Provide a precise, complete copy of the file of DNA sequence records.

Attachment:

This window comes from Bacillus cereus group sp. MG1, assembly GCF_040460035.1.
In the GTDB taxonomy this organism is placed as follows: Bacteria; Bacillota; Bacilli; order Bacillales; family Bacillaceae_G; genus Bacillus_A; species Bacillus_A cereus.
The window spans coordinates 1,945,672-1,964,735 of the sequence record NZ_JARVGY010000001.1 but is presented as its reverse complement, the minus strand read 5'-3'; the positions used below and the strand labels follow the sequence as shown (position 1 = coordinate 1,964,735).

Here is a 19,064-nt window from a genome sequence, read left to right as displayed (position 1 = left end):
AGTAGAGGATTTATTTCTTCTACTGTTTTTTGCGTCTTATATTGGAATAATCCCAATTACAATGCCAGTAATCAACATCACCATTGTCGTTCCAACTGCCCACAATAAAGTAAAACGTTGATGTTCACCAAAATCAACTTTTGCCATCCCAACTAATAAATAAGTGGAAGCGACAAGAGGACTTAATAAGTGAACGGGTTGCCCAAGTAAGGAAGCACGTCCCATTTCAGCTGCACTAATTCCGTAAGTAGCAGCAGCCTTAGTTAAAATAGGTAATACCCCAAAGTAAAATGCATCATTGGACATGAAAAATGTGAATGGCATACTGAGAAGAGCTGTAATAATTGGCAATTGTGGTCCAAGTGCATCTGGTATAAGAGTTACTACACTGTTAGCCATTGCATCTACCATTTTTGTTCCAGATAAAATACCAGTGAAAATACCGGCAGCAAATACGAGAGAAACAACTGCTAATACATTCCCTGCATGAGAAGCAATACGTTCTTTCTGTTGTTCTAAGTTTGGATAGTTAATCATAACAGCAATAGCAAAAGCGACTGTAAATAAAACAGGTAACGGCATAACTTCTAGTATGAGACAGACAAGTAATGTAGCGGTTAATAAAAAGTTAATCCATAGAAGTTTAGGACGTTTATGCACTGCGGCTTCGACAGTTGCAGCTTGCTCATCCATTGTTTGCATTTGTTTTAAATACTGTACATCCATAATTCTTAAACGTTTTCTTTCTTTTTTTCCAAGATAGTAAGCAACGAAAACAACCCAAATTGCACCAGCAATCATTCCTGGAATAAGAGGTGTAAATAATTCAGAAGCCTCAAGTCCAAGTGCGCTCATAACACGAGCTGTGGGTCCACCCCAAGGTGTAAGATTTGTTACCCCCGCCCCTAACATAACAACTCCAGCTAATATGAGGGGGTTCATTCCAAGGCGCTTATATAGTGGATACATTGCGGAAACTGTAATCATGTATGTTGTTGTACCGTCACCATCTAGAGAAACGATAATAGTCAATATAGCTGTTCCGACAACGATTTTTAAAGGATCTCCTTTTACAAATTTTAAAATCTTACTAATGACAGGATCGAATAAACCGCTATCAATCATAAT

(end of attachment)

This window comes from Bacillus cereus group sp. MG1, assembly GCF_040460035.1.
In the GTDB taxonomy this organism is placed as follows: Bacteria; Bacillota; Bacilli; order Bacillales; family Bacillaceae_G; genus Bacillus_A; species Bacillus_A cereus.
The window spans coordinates 1,945,672-1,964,735 of the sequence record NZ_JARVGY010000001.1 but is presented as its reverse complement, the minus strand read 5'-3'; the positions used below and the strand labels follow the sequence as shown (position 1 = coordinate 1,964,735).

Here is a 19,064-nt window from a genome sequence, read left to right as displayed (position 1 = left end):
AGTAGAGGATTTATTTCTTCTACTGTTTTTTGCGTCTTATATTGGAATAATCCCAATTACAATGCCAGTAATCAACATCACCATTGTCGTTCCAACTGCCCACAATAAAGTAAAACGTTGATGTTCACCAAAATCAACTTTTGCCATCCCAACTAATAAATAAGTGGAAGCGACAAGAGGACTTAATAAGTGAACGGGTTGCCCAAGTAAGGAAGCACGTCCCATTTCAGCTGCACTAATTCCGTAAGTAGCAGCAGCCTTAGTTAAAATAGGTAATACCCCAAAGTAAAATGCATCATTGGACATGAAAAATGTGAATGGCATACTGAGAAGAGCTGTAATAATTGGCAATTGTGGTCCAAGTGCATCTGGTATAAGAGTTACTACACTGTTAGCCATTGCATCTACCATTTTTGTTCCAGATAAAATACCAGTGAAAATACCGGCAGCAAATACGAGAGAAACAACTGCTAATACATTCCCTGCATGAGAAGCAATACGTTCTTTCTGTTGTTCTAAGTTTGGATAGTTAATCATAACAGCAATAGCAAAAGCGACTGTAAATAAAACAGGTAACGGCATAACTTCTAGTATGAGACAGACAAGTAATGTAGCGGTTAATAAAAAGTTAATCCATAGAAGTTTAGGACGTTTATGCACTGCGGCTTCGACAGTTGCAGCTTGCTCATCCATTGTTTGCATTTGTTTTAAATACTGTACATCCATAATTCTTAAACGTTTTCTTTCTTTTTTTCCAAGATAGTAAGCAACGAAAACAACCCAAATTGCACCAGCAATCATTCCTGGAATAAGAGGTGTAAATAATTCAGAAGCCTCAAGTCCAAGTGCGCTCATAACACGAGCTGTGGGTCCACCCCAAGGTGTAAGATTTGTTACCCCCGCCCCTAACATAACAACTCCAGCTAATATGAGGGGGTTCATTCCAAGGCGCTTATATAGTGGATACATTGCGGAAACTGTAATCATGTATGTTGTTGTACCGTCACCATCTAGAGAAACGATAATAGTCAATATAGCTGTTCCGACAACGATTTTTAAAGGATCTCCTTTTACAAATTTTAAAATCTTACTAATGACAGGATCGAATAAACCGCTATCAATCATAAT